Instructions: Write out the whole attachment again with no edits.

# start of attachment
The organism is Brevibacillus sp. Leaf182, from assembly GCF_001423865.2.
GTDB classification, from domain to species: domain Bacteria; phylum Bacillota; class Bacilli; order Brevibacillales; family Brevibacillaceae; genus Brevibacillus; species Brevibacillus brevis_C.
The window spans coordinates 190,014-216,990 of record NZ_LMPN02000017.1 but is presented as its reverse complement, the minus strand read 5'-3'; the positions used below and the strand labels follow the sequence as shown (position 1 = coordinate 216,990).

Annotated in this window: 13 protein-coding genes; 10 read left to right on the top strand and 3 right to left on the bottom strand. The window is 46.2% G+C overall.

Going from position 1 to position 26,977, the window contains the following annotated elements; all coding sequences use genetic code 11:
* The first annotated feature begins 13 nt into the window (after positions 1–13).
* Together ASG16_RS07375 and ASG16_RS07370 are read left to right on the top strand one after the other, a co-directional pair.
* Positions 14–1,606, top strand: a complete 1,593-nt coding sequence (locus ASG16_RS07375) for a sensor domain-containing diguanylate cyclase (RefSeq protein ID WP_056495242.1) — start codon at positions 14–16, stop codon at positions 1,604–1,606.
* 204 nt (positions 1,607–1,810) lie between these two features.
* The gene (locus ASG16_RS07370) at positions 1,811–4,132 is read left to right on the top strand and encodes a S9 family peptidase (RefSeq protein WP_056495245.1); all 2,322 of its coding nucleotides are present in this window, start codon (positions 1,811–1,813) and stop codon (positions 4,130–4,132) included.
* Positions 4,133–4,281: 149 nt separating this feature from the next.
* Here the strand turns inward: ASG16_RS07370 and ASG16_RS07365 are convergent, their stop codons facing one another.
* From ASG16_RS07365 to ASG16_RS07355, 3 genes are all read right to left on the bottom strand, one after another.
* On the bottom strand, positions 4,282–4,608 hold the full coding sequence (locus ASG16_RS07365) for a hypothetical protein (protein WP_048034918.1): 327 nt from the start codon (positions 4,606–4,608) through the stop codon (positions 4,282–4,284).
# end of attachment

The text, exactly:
The organism is Brevibacillus sp. Leaf182, from assembly GCF_001423865.2.
GTDB classification, from domain to species: domain Bacteria; phylum Bacillota; class Bacilli; order Brevibacillales; family Brevibacillaceae; genus Brevibacillus; species Brevibacillus brevis_C.
The window spans coordinates 190,014-216,990 of record NZ_LMPN02000017.1 but is presented as its reverse complement, the minus strand read 5'-3'; the positions used below and the strand labels follow the sequence as shown (position 1 = coordinate 216,990).

Annotated in this window: 13 protein-coding genes; 10 read left to right on the top strand and 3 right to left on the bottom strand. The window is 46.2% G+C overall.

Going from position 1 to position 26,977, the window contains the following annotated elements; all coding sequences use genetic code 11:
* The first annotated feature begins 13 nt into the window (after positions 1–13).
* Together ASG16_RS07375 and ASG16_RS07370 are read left to right on the top strand one after the other, a co-directional pair.
* Positions 14–1,606, top strand: a complete 1,593-nt coding sequence (locus ASG16_RS07375) for a sensor domain-containing diguanylate cyclase (RefSeq protein ID WP_056495242.1) — start codon at positions 14–16, stop codon at positions 1,604–1,606.
* 204 nt (positions 1,607–1,810) lie between these two features.
* The gene (locus ASG16_RS07370) at positions 1,811–4,132 is read left to right on the top strand and encodes a S9 family peptidase (RefSeq protein WP_056495245.1); all 2,322 of its coding nucleotides are present in this window, start codon (positions 1,811–1,813) and stop codon (positions 4,130–4,132) included.
* Positions 4,133–4,281: 149 nt separating this feature from the next.
* Here the strand turns inward: ASG16_RS07370 and ASG16_RS07365 are convergent, their stop codons facing one another.
* From ASG16_RS07365 to ASG16_RS07355, 3 genes are all read right to left on the bottom strand, one after another.
* On the bottom strand, positions 4,282–4,608 hold the full coding sequence (locus ASG16_RS07365) for a hypothetical protein (protein WP_048034918.1): 327 nt from the start codon (positions 4,606–4,608) through the stop codon (positions 4,282–4,284).